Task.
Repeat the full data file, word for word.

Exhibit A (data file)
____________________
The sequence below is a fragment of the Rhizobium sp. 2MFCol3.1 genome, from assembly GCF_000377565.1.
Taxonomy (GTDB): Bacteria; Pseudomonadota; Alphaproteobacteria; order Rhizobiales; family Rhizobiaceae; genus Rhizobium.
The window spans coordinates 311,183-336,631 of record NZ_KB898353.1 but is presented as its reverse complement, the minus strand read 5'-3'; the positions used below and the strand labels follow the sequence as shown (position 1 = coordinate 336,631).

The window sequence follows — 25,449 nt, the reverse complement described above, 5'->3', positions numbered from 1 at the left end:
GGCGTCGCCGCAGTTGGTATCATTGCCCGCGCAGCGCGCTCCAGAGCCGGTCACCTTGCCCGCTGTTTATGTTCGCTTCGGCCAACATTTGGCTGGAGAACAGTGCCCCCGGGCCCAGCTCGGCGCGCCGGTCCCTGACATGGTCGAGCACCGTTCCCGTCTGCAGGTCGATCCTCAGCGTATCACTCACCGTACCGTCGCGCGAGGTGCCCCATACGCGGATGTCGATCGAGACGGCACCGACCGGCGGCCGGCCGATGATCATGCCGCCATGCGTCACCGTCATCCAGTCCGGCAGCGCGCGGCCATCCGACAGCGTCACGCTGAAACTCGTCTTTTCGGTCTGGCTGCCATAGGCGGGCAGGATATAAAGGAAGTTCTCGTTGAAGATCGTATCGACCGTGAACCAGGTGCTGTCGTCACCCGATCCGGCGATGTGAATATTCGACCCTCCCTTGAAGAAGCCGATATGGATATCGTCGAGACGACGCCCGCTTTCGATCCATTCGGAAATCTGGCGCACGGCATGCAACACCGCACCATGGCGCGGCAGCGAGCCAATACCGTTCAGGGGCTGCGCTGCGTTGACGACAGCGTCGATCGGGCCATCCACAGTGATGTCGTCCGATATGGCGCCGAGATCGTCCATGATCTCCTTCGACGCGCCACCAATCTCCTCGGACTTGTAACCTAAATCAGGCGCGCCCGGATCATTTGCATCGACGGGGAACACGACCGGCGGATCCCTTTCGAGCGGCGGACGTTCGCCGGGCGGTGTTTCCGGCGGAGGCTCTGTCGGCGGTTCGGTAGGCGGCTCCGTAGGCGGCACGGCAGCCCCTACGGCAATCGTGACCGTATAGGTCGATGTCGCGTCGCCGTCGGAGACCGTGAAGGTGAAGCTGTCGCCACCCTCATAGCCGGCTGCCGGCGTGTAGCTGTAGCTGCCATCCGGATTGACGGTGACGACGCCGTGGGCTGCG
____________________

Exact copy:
The sequence below is a fragment of the Rhizobium sp. 2MFCol3.1 genome, from assembly GCF_000377565.1.
Taxonomy (GTDB): Bacteria; Pseudomonadota; Alphaproteobacteria; order Rhizobiales; family Rhizobiaceae; genus Rhizobium.
The window spans coordinates 311,183-336,631 of record NZ_KB898353.1 but is presented as its reverse complement, the minus strand read 5'-3'; the positions used below and the strand labels follow the sequence as shown (position 1 = coordinate 336,631).

The window sequence follows — 25,449 nt, the reverse complement described above, 5'->3', positions numbered from 1 at the left end:
GGCGTCGCCGCAGTTGGTATCATTGCCCGCGCAGCGCGCTCCAGAGCCGGTCACCTTGCCCGCTGTTTATGTTCGCTTCGGCCAACATTTGGCTGGAGAACAGTGCCCCCGGGCCCAGCTCGGCGCGCCGGTCCCTGACATGGTCGAGCACCGTTCCCGTCTGCAGGTCGATCCTCAGCGTATCACTCACCGTACCGTCGCGCGAGGTGCCCCATACGCGGATGTCGATCGAGACGGCACCGACCGGCGGCCGGCCGATGATCATGCCGCCATGCGTCACCGTCATCCAGTCCGGCAGCGCGCGGCCATCCGACAGCGTCACGCTGAAACTCGTCTTTTCGGTCTGGCTGCCATAGGCGGGCAGGATATAAAGGAAGTTCTCGTTGAAGATCGTATCGACCGTGAACCAGGTGCTGTCGTCACCCGATCCGGCGATGTGAATATTCGACCCTCCCTTGAAGAAGCCGATATGGATATCGTCGAGACGACGCCCGCTTTCGATCCATTCGGAAATCTGGCGCACGGCATGCAACACCGCACCATGGCGCGGCAGCGAGCCAATACCGTTCAGGGGCTGCGCTGCGTTGACGACAGCGTCGATCGGGCCATCCACAGTGATGTCGTCCGATATGGCGCCGAGATCGTCCATGATCTCCTTCGACGCGCCACCAATCTCCTCGGACTTGTAACCTAAATCAGGCGCGCCCGGATCATTTGCATCGACGGGGAACACGACCGGCGGATCCCTTTCGAGCGGCGGACGTTCGCCGGGCGGTGTTTCCGGCGGAGGCTCTGTCGGCGGTTCGGTAGGCGGCTCCGTAGGCGGCACGGCAGCCCCTACGGCAATCGTGACCGTATAGGTCGATGTCGCGTCGCCGTCGGAGACCGTGAAGGTGAAGCTGTCGCCACCCTCATAGCCGGCTGCCGGCGTGTAGCTGTAGCTGCCATCCGGATTGACGGTGACGACGCCGTGGGCTGCG